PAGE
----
- The Washington Times - Saturday, November 12, 2005

LISBON (AP) — On the morning of Saturday, Nov. 1, 1755, the sky above the Portuguese capital “was perfectly serene and clear,” a British merchant wrote in a letter home.

Then, at about 9:30 a.m., the table he was writing on at his lodgings began to tremble, and he heard “a strange, frightful kind of noise underground, resembling the hollow, distant rumbling of thunder.”

Next came the devastating first shock of a massive earthquake that left behind “a scene of utmost horror and desolation.”

Lisbon, a major Atlantic trading port and the center of Portugal’s intercontinental empire, was largely flattened, with thousands killed and tens of thousands injured in minutes.

The anonymous letter, published by the British Historical Society of Portugal in 1985, is in florid handwriting, presumably written with a quill pen. Apparently intended for a relative, it was unsigned and never sent, but it provides one of the few trusted descriptions of an event that invited exaggeration.

As the building collapsed around him, the dust dimmed the sky and almost choked him, he wrote.

When the air cleared, the British merchant helped a woman with a small child in her arms out of the building and into the street.

“At which instant there fell a vast stone from a tottering wall and crushed both her and the child in pieces.”

He made his way along steep, narrow streets cluttered with rubble and mangled bodies.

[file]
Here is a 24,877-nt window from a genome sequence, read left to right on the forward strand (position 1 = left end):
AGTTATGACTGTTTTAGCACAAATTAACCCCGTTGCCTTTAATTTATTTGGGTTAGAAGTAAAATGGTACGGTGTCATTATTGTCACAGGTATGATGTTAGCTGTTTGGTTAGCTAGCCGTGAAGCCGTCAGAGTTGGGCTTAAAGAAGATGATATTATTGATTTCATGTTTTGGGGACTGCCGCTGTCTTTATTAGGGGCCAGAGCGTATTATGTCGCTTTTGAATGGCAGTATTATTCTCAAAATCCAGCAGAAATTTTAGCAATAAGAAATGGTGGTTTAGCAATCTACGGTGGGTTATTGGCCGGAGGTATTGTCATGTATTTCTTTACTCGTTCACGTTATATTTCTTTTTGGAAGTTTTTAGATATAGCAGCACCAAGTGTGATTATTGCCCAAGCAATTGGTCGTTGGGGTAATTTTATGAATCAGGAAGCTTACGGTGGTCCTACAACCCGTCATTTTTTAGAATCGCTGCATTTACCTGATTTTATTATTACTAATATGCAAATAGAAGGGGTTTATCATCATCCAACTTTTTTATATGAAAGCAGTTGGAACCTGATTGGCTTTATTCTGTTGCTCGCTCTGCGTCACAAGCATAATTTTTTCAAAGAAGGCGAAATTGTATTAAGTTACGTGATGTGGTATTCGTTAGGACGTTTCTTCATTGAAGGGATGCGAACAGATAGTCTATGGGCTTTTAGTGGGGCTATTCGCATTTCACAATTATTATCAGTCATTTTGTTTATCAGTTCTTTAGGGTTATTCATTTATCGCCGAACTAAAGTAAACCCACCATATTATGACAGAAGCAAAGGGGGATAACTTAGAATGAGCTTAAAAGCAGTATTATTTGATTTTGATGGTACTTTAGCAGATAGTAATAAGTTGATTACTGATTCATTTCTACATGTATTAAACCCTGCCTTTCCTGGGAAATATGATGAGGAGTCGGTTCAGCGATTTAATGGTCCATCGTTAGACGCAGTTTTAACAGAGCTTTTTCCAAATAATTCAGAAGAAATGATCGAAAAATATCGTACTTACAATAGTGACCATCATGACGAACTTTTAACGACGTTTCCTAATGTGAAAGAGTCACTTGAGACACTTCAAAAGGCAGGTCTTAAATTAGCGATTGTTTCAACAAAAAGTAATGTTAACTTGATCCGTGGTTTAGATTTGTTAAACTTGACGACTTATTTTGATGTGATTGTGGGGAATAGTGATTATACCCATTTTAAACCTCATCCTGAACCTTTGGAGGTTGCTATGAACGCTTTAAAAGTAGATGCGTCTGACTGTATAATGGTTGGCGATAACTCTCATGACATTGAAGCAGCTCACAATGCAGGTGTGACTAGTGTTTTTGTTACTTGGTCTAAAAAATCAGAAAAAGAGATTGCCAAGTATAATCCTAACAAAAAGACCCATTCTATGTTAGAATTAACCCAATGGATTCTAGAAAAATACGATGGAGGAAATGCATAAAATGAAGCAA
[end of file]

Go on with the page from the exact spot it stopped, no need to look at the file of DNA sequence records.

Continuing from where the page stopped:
“I could hardly take a step without treading on the dead or dying,” he wrote.

The merchant recounts how he clambered over rubble to the Tagus riverbank, where ships were “tumbling and tossing about, as in a violent storm” because of the earth’s underwater movement.

Many others had sought refuge by the river, away from falling buildings. Many of them would die as a tsunami struck.

“In an instant there appeared at some small distance a vast body of water, rising as it were like a mountain, it came on foaming and roaring, and rushed towards the shore with such impetuosity that, though we all ran for our lives as fast as possible, many were swept away,” the merchant wrote.

He, like most others who could walk, fled the city where fires burned for six days.

When he went back for his possessions, he couldn’t even recognize his street in the wreckage, and the stench of rotting corpses was everywhere.

“This extensive and opulent city is now nothing but a vast heap of ruins,” he concluded. “The rich and poor are at present upon a level.”

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